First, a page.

RISE's battery safety testing is largely concerned with what happens if these built-in protections fail.

"If a predicted scenario occurs, there is often protection against it," says Max Rosengren. "But sometimes several different failures occur at the same time, leading to unexpected and dramatic events.

New applications bring new risks

A current safety risk where serious incidents can occur is when used batteries are moved from one area of use to a completely different one.

"A used battery from a crashed electric vehicle may be resold and used in a solar panel installation. Then the car's monitoring system is no longer being used, but the solar panel factory's system is monitoring the battery, and this can lead to defects," says Max Rosengren.

Another situation in which fires can occur is when electric cars are involved in accidents. However, Max Rosengren believes that the location of the batteries in electric cars means that the likelihood is not too high, and that the available statistics indicate that the likelihood of a fire is no greater than in collisions with conventional vehicles.

In fact, fire incidents involving electric cars have often been attributed to causes other than the battery. This is an important detail from a safety point of view, as a 'thermal runaway' is very difficult to stop.

"As the battery is often placed low, it may not be involved in the fire very quickly. Tests show that it often takes more than 30 minutes and the car is completely burnt out before the battery is involved," says Max Rosengren.

Tests at RISE have also shown that the size of fires in electric cars is of the same order of magnitude as fires in conventional cars.

In other words, it is not necessarily the case that electric cars are more flammable or that the consequences are greater when they do catch fire. However, the risks are different and new for us to deal with. For example, the fact that they can be very difficult to extinguish, or that they can rapidly generate gases in a thermal runaway. These can be very toxic and can cause an explosion.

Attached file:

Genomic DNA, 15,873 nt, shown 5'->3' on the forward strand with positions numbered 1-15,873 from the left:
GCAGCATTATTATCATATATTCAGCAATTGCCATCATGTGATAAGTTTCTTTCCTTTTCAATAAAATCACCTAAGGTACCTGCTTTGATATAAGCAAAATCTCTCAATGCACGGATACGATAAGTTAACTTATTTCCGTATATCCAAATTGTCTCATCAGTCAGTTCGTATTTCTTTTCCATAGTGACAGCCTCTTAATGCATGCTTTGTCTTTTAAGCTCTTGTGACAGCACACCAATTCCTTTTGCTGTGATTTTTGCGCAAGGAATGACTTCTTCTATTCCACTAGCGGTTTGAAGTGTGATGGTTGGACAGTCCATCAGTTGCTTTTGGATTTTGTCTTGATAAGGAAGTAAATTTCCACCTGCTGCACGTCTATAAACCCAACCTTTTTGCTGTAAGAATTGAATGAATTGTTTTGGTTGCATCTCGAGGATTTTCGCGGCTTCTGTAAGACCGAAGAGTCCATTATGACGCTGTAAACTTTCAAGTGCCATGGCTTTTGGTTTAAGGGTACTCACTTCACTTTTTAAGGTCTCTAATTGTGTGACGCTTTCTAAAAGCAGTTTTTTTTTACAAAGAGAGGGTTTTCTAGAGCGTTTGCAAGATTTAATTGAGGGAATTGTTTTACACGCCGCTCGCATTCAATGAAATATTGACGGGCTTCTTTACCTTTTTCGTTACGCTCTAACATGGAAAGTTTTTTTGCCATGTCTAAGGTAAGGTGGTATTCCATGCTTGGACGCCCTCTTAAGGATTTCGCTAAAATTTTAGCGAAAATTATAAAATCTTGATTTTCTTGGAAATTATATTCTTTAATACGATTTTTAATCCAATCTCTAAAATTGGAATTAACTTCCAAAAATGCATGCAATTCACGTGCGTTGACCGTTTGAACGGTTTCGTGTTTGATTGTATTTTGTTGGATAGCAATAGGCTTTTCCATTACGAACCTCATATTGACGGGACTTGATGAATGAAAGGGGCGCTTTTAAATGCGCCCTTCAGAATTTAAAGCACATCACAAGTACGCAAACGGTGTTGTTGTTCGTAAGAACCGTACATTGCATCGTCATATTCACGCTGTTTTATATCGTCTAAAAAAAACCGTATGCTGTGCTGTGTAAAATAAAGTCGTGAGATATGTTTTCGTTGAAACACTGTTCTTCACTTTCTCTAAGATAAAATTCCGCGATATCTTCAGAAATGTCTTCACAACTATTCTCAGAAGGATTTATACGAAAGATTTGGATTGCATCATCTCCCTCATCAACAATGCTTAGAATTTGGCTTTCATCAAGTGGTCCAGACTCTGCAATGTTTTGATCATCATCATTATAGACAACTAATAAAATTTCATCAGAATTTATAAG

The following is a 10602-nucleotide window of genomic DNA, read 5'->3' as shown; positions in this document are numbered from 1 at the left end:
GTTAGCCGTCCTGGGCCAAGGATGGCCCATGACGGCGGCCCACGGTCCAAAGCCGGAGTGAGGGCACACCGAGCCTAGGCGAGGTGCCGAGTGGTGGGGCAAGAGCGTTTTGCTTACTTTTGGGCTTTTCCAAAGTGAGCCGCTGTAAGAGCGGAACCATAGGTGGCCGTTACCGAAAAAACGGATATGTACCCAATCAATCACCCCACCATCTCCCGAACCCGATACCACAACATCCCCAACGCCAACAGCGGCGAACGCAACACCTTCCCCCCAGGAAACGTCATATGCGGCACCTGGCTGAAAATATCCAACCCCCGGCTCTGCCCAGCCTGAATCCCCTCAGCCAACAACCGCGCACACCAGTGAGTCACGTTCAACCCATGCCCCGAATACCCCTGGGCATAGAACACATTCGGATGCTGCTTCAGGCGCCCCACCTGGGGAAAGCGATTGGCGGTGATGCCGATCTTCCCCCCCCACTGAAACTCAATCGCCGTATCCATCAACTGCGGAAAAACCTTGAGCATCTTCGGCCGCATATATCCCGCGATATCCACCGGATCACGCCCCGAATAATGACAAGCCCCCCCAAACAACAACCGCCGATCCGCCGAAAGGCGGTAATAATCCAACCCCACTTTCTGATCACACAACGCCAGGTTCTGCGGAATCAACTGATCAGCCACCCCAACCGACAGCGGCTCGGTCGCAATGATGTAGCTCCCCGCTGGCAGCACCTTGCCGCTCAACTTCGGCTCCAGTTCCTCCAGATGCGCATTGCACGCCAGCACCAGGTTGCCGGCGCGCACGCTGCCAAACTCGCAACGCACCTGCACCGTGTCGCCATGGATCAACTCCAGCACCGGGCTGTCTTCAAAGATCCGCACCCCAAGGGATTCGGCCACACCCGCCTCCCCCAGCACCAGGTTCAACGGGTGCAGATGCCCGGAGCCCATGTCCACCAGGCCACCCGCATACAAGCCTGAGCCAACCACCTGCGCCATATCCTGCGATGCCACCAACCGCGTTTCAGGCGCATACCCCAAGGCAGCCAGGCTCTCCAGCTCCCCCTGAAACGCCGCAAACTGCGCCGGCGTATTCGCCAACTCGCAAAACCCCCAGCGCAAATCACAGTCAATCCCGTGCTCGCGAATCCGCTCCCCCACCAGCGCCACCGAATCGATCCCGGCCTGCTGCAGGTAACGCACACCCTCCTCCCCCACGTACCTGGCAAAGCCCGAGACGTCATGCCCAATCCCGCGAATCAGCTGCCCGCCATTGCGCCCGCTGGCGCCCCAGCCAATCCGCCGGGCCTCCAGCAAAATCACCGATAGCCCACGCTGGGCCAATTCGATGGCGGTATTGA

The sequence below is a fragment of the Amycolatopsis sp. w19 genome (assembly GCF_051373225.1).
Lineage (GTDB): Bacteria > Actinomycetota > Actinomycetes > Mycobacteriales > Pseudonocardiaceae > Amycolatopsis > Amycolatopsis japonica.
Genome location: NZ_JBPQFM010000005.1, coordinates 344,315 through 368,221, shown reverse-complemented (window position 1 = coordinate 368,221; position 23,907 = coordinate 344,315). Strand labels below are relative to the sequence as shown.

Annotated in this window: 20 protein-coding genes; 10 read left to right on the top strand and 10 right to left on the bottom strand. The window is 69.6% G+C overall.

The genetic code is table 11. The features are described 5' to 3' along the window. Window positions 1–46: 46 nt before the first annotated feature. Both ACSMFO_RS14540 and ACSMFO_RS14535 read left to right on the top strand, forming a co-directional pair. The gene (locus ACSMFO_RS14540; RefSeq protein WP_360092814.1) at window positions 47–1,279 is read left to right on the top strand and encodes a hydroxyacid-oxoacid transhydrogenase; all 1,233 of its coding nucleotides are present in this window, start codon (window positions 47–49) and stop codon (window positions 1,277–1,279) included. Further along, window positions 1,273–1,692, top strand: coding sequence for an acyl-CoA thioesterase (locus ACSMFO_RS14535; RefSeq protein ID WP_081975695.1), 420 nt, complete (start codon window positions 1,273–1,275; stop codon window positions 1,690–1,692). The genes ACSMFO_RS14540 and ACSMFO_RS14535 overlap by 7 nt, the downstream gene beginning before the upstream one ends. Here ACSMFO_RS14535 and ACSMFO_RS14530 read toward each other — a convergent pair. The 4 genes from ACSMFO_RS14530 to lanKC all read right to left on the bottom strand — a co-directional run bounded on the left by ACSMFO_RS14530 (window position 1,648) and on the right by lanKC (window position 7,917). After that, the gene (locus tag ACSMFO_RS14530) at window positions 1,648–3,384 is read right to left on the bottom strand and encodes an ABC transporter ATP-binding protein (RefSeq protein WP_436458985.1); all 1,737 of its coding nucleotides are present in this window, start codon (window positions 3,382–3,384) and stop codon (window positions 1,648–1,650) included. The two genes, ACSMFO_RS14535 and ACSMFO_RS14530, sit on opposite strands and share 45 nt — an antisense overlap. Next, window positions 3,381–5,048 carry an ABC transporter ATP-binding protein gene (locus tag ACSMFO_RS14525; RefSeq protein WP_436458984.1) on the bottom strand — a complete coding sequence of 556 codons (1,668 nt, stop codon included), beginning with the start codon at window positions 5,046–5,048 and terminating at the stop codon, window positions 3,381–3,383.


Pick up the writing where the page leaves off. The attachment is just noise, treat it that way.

Electric cars require different handling

"To prevent thermal runaway from spreading to the other cells in the battery, the battery must be cooled. Water works well for cooling if the battery is accessible. However, a battery cell that is already in thermal runaway cannot be stopped and can continue to generate heat even when fully submerged in water. Cooling can stop the fire from spreading further," says Max Rosengren.

However, extinguishing the flames from a battery is not always the best solution. It can allow the flammable gases to build up and cause an explosion. The risk increases if the car is parked in a garage or other enclosed space.

Once the gases from a runaway battery have started to burn, the likelihood of an explosion is relatively low, says Max, and extinguishing the fire is mainly a matter of preventing it from spreading.

"The right mixture of flammable gas and air is required for an explosion to occur, so it is not very likely in an open battery fire," says Max Rosengren and continues. However, it is important never to be close to a battery fire. Like any other fire, battery smoke and gases are toxic and can cause serious damage – even to small batteries.

Electric cars also need to be handled differently after a crash. Because it can be difficult to determine the condition of the battery, electric cars have been known to continue to burn long after the collision, making aftercare more difficult.

Max Rosengren

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Max Rosengren